Ron Buist was the marketing director for Tim Hortons when the chain rolled out its first Roll up the Rim to Win contest. Buist says he came up with the idea because of cost constraints. The chain didn’t have enough money to make cups for a scratch-and-win contest, so he came up with the idea of rolling up the cup’s rim instead. "Like any invention, one person comes up with it, but it's the company that makes it work," Buist said.
Giller Prize-nominated writer Leo MacKay Jr.’s novel Roll up the Rim is “a comic tale of obsession, redemption, divine intervention, and Timbits.” MacKay is selling the book directly, and depending on how much money you send him, you can get the book autographed, get a reading from the author via Skype, or even get an in-person reading. Now that’s dedication.
Some retailers who carry Tim Hortons coffee have reported customers doubling or even tripling up on roll-up-the-rim cups. Some brazen wannabe winners are going so far as to take entire stacks of cups out of stores. Retailers have taken to hiding the cups behind the counter to keep people from stealing them.
A winning Timmies cup became the centre of acrimony in 2006 when a 10-year-old Montreal girl found a cup in a garbage can. With the help of a 12-year-old friend, the girl discovered that the cup was a Toyota RAV4 winner. But the contest win turned into a battle between two families when the 12-year-old’s parents claimed the prize for their own. And the whole issue became even more complicated when a custodian at the girls’ school claimed he had thrown the cup away. In the end, Timmies gave the car to the 10-year-old, as the rules stipulate whoever hands in the cup wins the prize.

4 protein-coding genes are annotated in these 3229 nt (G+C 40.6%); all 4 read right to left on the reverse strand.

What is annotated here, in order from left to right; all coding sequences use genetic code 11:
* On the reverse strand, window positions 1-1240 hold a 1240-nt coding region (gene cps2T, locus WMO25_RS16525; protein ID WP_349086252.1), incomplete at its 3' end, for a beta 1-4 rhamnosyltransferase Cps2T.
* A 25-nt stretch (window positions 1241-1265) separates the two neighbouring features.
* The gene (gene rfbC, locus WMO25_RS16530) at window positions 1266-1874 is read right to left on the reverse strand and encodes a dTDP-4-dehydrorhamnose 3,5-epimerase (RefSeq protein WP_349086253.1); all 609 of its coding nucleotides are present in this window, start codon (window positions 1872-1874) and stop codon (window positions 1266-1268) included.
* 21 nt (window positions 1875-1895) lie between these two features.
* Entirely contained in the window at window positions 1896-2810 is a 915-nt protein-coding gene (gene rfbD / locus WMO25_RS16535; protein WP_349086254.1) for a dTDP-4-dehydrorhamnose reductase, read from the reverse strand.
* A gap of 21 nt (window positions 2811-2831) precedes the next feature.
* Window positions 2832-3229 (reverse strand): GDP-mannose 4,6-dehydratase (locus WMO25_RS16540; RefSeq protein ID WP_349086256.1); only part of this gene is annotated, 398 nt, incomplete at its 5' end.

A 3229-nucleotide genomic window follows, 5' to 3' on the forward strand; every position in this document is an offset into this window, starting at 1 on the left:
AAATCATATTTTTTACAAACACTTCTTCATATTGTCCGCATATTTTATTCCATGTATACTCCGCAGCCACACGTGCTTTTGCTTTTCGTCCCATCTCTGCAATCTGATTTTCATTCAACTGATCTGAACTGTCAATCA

A Newfoundland man told the press in 2008 he suspected Timmies employees of sneaking and peeking at cups to suss out winners, then passing along the losing cups to customers. Bernard Delaney said he got a cup that looked like the rim had already been rolled up, and the cup, he said, even had teeth marks. Tim Hortons said a manufacturing problem was to blame for the cup, and denied anyone had bitten into the cup or sneaked a look under the rim.
The Toronto Environmental Alliance criticized the Roll up the Rim contest in 2010, noting that disposable coffee cups of the sort Tim Hortons uses are wasteful and harmful to the environment. "A lot of resources go into making a coffee cup and too often they end up going into garbage. . . . it's a pretty significant waste of resources,” the group said. Tim Hortons said they were looking into alternatives, but hadn’t found one yet that works.
Tim Hortons took some criticism when it emerged in 2009 that your odds of winning are worse in some provinces than others. CBC reported that, though 52.5 per cent of Roll up the Rim purchases took place in Canada’s largest province, Ontario only received 43 per cent of prizes. The best odds of winning were in British Columbia, where the odds of winning were nearly double that of Ontario.